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Koshy-Elementary Number Theory with Applications...Induction, sums and binomial.

Well, I have a problem. These are some exercises from the Koshy's book about Number Theory...

The first is:

Verify that $\displaystyle $\tbinom{n}{r}=\frac{n}{r}\tbinom{n-1}{r-1}$$.

That is easy, I did this:

Attachment 27775

Then the next one was:

Show that:

Attachment 27776

I tried to prove it using Mathematical Induction, but I don't get to the result...

I'll show what I've done:

Attachment 27777

But I don't know how to get to where I wanna get...

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Re: Koshy-Elementary Number Theory with Applications...Induction, sums and binomial.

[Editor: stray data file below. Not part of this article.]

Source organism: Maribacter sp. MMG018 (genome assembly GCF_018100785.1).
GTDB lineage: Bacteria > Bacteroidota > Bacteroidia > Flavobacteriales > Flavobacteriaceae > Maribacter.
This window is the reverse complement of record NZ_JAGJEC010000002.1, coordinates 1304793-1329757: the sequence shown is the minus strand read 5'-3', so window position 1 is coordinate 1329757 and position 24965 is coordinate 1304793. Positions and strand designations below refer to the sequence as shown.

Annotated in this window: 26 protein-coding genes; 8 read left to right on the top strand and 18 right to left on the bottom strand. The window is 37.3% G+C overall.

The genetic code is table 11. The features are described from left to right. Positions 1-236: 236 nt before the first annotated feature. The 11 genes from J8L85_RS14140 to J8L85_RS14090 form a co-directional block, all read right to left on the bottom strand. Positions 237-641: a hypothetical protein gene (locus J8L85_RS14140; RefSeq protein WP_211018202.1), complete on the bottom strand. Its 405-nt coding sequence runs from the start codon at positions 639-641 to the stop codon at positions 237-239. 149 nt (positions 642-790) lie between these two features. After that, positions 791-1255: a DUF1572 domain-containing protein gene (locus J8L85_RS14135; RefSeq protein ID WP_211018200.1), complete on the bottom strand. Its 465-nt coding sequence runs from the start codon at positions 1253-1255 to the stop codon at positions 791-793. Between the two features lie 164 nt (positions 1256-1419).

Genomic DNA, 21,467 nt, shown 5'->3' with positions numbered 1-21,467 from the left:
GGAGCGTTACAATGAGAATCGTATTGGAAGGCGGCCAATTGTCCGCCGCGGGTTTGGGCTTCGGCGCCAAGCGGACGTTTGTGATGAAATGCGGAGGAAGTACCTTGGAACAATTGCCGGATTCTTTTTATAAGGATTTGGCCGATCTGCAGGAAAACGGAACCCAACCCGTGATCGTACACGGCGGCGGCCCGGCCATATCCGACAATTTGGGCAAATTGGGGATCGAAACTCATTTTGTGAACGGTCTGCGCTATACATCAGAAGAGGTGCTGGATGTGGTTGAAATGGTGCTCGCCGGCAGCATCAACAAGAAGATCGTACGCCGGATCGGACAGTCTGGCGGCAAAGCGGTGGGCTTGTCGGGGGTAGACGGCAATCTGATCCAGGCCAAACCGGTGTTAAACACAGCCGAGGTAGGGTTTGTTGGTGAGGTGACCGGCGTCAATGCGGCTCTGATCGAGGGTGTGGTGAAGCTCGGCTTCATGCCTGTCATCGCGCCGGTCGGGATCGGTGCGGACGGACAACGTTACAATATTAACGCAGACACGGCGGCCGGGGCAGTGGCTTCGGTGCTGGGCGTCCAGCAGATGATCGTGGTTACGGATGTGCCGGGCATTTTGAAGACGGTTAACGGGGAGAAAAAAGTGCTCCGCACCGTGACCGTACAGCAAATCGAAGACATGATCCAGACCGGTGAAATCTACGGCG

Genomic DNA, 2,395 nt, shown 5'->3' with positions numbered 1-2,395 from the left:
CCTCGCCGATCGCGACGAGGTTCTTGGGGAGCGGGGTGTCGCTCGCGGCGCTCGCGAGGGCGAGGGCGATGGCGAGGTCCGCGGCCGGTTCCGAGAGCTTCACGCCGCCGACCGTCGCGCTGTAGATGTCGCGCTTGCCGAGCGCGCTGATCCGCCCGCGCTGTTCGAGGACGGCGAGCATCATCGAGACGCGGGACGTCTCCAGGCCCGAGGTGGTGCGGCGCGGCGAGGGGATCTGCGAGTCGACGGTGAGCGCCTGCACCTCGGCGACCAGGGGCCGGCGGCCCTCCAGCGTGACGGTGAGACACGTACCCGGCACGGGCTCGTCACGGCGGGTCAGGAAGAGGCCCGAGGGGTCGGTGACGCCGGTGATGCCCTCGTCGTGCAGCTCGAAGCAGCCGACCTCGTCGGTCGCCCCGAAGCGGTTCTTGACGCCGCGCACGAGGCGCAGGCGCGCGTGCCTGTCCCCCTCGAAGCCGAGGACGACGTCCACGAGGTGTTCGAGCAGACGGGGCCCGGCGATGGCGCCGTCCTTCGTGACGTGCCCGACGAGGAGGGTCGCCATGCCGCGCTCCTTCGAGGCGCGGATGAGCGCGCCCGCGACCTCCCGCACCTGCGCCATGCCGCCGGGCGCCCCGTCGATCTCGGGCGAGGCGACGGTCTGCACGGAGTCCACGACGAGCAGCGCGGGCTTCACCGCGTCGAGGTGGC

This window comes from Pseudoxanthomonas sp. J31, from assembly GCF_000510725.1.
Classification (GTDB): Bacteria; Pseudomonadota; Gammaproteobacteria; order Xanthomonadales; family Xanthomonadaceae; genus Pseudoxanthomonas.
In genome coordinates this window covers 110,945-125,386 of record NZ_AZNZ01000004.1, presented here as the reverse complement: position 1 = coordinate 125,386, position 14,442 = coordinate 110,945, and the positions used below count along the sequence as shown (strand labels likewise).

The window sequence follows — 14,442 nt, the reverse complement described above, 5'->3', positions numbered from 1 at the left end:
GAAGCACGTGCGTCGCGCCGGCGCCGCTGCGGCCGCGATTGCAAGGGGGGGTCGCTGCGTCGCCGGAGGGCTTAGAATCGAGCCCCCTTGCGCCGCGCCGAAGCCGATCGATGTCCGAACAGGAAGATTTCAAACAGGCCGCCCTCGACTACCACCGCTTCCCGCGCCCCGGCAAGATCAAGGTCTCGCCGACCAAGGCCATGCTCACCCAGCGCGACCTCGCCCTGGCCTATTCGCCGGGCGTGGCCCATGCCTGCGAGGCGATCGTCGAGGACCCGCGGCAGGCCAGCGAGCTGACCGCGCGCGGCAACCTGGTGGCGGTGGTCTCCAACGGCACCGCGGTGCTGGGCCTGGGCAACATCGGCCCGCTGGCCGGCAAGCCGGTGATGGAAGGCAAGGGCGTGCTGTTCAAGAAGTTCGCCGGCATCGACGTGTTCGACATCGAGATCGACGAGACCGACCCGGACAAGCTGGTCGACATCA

Hi,

You didn't say you must have a proof by induction (I don't see an easy inductive proof). Here's an easy proof:

Attachment 27809

The formula represents two different way of counting the ways one can choose n people from 2n people with exactly n men and n women -- a term of the sum represents choosing r men and thus n-r women; letting r vary from 0 to n we get the total number of ways of choosing the n people. This is in fact the way I remember the formula.

D. E. Knuth's Art of Computer Programming, Vol I has a wealth of combinatoric formulas like this. Perhaps even more can be found in Concrete Mathematics by Knuth, et al.